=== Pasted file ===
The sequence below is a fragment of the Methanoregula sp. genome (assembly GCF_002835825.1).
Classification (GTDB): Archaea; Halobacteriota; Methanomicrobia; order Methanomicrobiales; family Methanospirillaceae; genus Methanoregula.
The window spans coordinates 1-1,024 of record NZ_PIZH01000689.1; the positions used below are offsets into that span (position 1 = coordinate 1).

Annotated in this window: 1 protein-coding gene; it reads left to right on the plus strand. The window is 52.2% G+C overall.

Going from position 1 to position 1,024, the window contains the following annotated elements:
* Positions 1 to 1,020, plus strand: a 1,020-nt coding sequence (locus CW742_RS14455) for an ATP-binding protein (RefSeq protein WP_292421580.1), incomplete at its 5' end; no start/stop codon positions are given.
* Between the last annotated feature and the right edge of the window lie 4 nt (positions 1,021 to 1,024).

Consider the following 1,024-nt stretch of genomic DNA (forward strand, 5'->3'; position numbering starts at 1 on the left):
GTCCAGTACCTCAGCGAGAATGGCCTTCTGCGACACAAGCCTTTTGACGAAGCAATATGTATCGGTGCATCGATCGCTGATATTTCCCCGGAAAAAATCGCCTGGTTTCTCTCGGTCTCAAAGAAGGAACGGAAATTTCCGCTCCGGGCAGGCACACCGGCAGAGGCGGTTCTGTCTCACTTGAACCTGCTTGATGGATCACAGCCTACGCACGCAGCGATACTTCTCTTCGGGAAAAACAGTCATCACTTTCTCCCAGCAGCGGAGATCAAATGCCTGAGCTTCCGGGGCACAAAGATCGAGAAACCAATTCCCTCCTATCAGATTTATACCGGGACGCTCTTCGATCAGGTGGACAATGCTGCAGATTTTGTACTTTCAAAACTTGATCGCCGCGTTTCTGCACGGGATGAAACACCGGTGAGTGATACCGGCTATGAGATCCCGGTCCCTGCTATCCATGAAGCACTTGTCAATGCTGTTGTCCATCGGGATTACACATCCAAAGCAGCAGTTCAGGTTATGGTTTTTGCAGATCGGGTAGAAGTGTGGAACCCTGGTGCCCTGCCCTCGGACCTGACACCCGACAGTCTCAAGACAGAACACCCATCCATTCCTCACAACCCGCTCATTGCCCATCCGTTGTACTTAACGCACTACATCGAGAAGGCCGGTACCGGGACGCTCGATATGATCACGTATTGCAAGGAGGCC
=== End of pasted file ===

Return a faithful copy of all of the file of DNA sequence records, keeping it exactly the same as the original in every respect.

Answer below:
The sequence below is a fragment of the Methanoregula sp. genome (assembly GCF_002835825.1).
Classification (GTDB): Archaea; Halobacteriota; Methanomicrobia; order Methanomicrobiales; family Methanospirillaceae; genus Methanoregula.
The window spans coordinates 1-1,024 of record NZ_PIZH01000689.1; the positions used below are offsets into that span (position 1 = coordinate 1).

Annotated in this window: 1 protein-coding gene; it reads left to right on the plus strand. The window is 52.2% G+C overall.

Going from position 1 to position 1,024, the window contains the following annotated elements:
* Positions 1 to 1,020, plus strand: a 1,020-nt coding sequence (locus CW742_RS14455) for an ATP-binding protein (RefSeq protein WP_292421580.1), incomplete at its 5' end; no start/stop codon positions are given.
* Between the last annotated feature and the right edge of the window lie 4 nt (positions 1,021 to 1,024).

Consider the following 1,024-nt stretch of genomic DNA (forward strand, 5'->3'; position numbering starts at 1 on the left):
GTCCAGTACCTCAGCGAGAATGGCCTTCTGCGACACAAGCCTTTTGACGAAGCAATATGTATCGGTGCATCGATCGCTGATATTTCCCCGGAAAAAATCGCCTGGTTTCTCTCGGTCTCAAAGAAGGAACGGAAATTTCCGCTCCGGGCAGGCACACCGGCAGAGGCGGTTCTGTCTCACTTGAACCTGCTTGATGGATCACAGCCTACGCACGCAGCGATACTTCTCTTCGGGAAAAACAGTCATCACTTTCTCCCAGCAGCGGAGATCAAATGCCTGAGCTTCCGGGGCACAAAGATCGAGAAACCAATTCCCTCCTATCAGATTTATACCGGGACGCTCTTCGATCAGGTGGACAATGCTGCAGATTTTGTACTTTCAAAACTTGATCGCCGCGTTTCTGCACGGGATGAAACACCGGTGAGTGATACCGGCTATGAGATCCCGGTCCCTGCTATCCATGAAGCACTTGTCAATGCTGTTGTCCATCGGGATTACACATCCAAAGCAGCAGTTCAGGTTATGGTTTTTGCAGATCGGGTAGAAGTGTGGAACCCTGGTGCCCTGCCCTCGGACCTGACACCCGACAGTCTCAAGACAGAACACCCATCCATTCCTCACAACCCGCTCATTGCCCATCCGTTGTACTTAACGCACTACATCGAGAAGGCCGGTACCGGGACGCTCGATATGATCACGTATTGCAAGGAGGCC